In Cincinnati, Elder Wallace Shelton, pastor of the colored brethren, in his Zion Baptist congregation predicted that "no long time would elapse before Jeff Davis and his fellow-conspirators would take up their abode in hell with that other traitor, Judas Iscariot." President Andrew Johnson, according to Elder Shelton, was God's instrument of vengeance to deal out retribution to traitors. Negroes were entitled to feelings of hostility toward the South, but really impassioned vindictiveness was reserved for the Nordics. No black man of record equaled the Reverend Edwin B. Webb shouting in Shawmut Church for extermination of all rebels. "Hear me, patriots, sires of murdered sons, weeping wives and orphans,—I say exterminated! … Make the halter certain to the intelligent and influential, who are guilty of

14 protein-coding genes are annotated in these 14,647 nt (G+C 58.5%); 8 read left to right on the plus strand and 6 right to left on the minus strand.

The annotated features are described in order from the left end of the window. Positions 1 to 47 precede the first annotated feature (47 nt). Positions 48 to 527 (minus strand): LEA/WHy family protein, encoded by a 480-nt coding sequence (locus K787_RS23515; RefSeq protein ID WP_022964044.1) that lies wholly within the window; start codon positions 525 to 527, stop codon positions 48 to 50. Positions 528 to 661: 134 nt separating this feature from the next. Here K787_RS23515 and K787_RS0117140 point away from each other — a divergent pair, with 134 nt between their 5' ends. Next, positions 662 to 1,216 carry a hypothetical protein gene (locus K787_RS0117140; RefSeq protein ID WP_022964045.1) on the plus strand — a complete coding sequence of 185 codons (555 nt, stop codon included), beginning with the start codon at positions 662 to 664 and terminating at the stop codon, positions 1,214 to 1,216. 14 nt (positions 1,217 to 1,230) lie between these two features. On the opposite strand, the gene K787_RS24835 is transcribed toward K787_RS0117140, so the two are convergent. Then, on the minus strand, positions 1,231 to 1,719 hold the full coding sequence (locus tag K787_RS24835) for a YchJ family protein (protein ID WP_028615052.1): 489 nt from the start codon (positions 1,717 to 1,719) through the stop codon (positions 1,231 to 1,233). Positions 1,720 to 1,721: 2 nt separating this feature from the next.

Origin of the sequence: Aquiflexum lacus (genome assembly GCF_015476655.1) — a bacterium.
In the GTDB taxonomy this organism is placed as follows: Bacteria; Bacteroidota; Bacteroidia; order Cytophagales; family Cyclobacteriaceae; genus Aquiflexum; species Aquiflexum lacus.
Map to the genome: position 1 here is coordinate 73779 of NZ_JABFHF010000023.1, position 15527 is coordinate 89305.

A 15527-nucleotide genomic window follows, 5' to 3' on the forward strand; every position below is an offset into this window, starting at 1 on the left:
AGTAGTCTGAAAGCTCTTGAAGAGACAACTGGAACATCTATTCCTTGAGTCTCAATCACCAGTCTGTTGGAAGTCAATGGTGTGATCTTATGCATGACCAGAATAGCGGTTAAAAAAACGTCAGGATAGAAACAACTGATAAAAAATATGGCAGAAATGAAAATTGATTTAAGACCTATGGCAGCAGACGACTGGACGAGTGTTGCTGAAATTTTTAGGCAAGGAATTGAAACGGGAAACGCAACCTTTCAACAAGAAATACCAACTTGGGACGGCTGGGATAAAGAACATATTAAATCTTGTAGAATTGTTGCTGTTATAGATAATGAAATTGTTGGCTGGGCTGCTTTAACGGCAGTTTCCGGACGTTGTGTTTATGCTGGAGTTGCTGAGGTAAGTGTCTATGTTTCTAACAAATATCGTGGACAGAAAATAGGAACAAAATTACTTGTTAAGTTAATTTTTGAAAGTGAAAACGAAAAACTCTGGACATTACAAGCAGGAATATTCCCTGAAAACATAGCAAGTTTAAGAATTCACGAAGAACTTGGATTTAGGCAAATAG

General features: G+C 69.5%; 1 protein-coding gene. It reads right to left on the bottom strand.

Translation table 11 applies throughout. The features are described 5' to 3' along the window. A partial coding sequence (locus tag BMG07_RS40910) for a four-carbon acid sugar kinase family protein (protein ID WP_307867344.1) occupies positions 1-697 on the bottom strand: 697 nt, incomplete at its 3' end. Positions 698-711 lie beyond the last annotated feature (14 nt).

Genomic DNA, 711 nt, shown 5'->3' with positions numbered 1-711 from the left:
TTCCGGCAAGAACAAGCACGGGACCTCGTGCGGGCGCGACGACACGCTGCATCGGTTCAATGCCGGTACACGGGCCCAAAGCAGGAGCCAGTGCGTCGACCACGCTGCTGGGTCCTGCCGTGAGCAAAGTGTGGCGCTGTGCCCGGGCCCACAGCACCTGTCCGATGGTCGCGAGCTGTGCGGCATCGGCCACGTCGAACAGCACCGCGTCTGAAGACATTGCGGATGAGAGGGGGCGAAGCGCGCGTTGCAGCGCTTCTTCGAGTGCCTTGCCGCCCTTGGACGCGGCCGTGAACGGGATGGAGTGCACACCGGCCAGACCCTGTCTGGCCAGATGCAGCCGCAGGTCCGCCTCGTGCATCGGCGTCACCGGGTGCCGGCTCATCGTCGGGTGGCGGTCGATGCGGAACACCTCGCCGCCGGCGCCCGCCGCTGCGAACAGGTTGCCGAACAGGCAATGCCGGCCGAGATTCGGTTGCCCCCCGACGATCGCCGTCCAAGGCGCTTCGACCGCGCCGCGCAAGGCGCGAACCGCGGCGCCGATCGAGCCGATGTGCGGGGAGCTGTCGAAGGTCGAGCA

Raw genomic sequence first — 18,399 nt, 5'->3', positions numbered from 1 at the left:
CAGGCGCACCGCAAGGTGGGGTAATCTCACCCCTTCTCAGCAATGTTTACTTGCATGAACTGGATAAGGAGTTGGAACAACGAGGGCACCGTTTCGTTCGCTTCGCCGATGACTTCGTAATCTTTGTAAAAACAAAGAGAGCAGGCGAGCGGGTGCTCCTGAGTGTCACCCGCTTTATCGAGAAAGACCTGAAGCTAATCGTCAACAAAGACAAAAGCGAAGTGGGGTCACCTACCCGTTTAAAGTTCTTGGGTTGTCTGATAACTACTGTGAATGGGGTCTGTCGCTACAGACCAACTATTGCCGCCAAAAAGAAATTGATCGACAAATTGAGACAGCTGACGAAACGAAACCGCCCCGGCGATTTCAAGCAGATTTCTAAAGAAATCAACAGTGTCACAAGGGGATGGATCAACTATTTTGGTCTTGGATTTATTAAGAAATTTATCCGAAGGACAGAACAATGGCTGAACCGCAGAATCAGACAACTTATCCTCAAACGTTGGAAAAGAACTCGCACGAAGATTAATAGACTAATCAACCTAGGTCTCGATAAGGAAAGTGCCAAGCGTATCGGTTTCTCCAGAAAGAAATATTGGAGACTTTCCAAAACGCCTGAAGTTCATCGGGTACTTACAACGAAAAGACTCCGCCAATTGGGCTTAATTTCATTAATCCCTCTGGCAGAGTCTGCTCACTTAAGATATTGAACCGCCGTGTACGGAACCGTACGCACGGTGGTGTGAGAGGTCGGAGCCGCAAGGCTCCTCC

• 1 David Dyer, Discourse occasioned by the assassination of Abraham Lincoln, delivered in the -Albany Penitentiary … (Albany, 1865), 10.
perjury and treason." Then lapsing into a perroration the Reverend Mr. Webb continued:

Two ways under our ship of State are justice and mercy. In the providence of God, block after block has been knocked away, prop after prop removed, till now, just ready to glide into the new future, she is settling: all her weight upon her ways,—ways made slippery by the blood of the murdered Chief Magistrate, and Minister: woe, woe, woe to him who puts himself in the line of her course! Infinitely better for him had he been strangled at the birth!2